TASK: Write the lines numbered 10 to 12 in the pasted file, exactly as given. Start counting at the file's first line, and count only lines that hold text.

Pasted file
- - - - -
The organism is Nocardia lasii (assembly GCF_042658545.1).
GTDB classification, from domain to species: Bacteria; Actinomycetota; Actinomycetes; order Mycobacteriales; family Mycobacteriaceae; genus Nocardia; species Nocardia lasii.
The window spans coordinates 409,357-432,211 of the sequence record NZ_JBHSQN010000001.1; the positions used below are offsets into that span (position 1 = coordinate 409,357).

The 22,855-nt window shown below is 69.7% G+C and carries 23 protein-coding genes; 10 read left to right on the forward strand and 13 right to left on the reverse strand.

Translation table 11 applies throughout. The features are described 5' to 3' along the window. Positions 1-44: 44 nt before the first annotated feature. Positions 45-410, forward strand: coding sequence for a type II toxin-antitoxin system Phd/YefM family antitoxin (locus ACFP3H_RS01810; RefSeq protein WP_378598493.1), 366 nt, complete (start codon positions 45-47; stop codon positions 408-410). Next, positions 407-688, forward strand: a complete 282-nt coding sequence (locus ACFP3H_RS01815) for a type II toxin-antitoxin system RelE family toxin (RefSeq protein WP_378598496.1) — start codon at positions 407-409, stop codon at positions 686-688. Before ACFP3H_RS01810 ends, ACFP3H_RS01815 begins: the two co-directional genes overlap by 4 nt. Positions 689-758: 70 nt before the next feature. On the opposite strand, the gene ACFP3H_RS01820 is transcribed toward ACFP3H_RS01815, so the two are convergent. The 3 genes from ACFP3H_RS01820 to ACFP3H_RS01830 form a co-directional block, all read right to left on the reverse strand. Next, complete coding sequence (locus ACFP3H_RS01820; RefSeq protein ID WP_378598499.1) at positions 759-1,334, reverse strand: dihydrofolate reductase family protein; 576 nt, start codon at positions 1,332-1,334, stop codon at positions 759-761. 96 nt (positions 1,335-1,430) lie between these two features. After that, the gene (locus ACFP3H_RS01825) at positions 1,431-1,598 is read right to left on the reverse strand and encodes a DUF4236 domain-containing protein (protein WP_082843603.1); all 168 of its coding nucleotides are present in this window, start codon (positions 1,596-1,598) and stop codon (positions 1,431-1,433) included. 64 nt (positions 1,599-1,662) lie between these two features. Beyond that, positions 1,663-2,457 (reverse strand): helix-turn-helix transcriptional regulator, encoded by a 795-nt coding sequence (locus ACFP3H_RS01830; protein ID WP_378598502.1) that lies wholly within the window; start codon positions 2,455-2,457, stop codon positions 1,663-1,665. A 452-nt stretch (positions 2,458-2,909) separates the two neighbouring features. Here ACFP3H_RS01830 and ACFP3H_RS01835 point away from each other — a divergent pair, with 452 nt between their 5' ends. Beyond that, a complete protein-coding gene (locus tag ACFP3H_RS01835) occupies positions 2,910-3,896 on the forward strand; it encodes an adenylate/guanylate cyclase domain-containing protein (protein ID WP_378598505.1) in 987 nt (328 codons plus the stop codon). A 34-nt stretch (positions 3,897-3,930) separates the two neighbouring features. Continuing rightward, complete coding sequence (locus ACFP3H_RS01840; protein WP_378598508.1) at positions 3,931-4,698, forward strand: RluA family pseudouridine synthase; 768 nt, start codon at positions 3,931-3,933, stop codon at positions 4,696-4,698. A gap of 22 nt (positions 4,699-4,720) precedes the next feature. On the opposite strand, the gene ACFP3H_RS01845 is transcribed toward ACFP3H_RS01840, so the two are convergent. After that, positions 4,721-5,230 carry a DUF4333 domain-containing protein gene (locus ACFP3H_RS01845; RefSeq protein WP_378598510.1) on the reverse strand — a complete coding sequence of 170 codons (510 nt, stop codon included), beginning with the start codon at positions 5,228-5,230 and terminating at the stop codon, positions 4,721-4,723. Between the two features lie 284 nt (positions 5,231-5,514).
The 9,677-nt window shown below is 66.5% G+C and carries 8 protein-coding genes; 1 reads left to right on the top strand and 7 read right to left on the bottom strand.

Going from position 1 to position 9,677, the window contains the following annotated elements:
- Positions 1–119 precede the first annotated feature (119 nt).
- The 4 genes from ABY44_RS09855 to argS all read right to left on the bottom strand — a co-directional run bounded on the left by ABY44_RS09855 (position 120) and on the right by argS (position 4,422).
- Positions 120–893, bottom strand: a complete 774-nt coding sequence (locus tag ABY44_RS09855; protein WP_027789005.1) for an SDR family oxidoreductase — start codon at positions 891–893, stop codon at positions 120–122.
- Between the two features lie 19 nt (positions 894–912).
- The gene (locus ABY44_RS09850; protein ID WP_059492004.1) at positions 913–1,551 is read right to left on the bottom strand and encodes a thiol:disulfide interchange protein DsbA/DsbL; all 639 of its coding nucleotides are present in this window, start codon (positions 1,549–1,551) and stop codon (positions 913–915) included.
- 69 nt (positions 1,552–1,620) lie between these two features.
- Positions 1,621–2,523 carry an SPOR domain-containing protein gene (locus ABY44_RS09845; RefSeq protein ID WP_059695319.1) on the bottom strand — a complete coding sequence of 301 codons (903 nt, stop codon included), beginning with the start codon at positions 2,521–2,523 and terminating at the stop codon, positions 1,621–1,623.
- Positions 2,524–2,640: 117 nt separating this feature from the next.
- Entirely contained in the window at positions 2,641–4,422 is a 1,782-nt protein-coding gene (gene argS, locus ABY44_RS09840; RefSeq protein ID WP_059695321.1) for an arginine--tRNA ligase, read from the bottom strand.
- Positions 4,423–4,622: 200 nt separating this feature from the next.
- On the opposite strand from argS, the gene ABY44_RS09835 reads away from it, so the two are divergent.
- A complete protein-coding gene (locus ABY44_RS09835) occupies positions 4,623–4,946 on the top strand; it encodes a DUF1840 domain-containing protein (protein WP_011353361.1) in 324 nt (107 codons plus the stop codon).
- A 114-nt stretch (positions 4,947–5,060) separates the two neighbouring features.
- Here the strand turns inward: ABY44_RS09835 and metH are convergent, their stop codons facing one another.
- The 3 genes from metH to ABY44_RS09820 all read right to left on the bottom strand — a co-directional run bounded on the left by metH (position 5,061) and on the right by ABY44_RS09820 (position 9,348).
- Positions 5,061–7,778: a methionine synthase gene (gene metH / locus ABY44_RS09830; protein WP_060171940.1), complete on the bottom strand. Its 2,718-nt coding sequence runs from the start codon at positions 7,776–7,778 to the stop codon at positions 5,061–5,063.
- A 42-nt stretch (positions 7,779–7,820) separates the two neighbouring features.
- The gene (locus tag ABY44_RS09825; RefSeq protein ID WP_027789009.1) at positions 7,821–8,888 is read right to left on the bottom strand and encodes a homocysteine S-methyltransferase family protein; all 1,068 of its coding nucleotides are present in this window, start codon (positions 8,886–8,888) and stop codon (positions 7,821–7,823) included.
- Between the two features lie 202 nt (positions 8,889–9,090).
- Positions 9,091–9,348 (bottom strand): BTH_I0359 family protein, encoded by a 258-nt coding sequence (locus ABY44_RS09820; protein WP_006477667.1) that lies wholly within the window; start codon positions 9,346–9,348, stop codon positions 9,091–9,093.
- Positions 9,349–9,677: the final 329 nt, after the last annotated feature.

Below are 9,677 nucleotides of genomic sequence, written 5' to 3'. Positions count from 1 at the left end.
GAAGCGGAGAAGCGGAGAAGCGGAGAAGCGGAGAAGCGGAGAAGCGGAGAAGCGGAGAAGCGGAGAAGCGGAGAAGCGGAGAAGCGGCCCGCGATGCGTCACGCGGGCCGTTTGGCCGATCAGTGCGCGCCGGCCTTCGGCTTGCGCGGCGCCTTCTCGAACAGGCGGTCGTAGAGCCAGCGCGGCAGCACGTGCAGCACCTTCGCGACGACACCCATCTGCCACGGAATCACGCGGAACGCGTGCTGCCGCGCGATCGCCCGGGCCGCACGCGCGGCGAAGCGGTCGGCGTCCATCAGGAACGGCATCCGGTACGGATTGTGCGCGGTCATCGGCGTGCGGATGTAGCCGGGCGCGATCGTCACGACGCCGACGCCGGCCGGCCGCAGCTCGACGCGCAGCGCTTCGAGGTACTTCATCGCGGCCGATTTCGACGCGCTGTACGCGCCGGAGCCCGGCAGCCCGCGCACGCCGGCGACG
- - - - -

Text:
- Positions 120–893, bottom strand: a complete 774-nt coding sequence (locus tag ABY44_RS09855; protein WP_027789005.1) for an SDR family oxidoreductase — start codon at positions 891–893, stop codon at positions 120–122.
- Between the two features lie 19 nt (positions 894–912).
- The gene (locus ABY44_RS09850; protein ID WP_059492004.1) at positions 913–1,551 is read right to left on the bottom strand and encodes a thiol:disulfide interchange protein DsbA/DsbL; all 639 of its coding nucleotides are present in this window, start codon (positions 1,549–1,551) and stop codon (positions 913–915) included.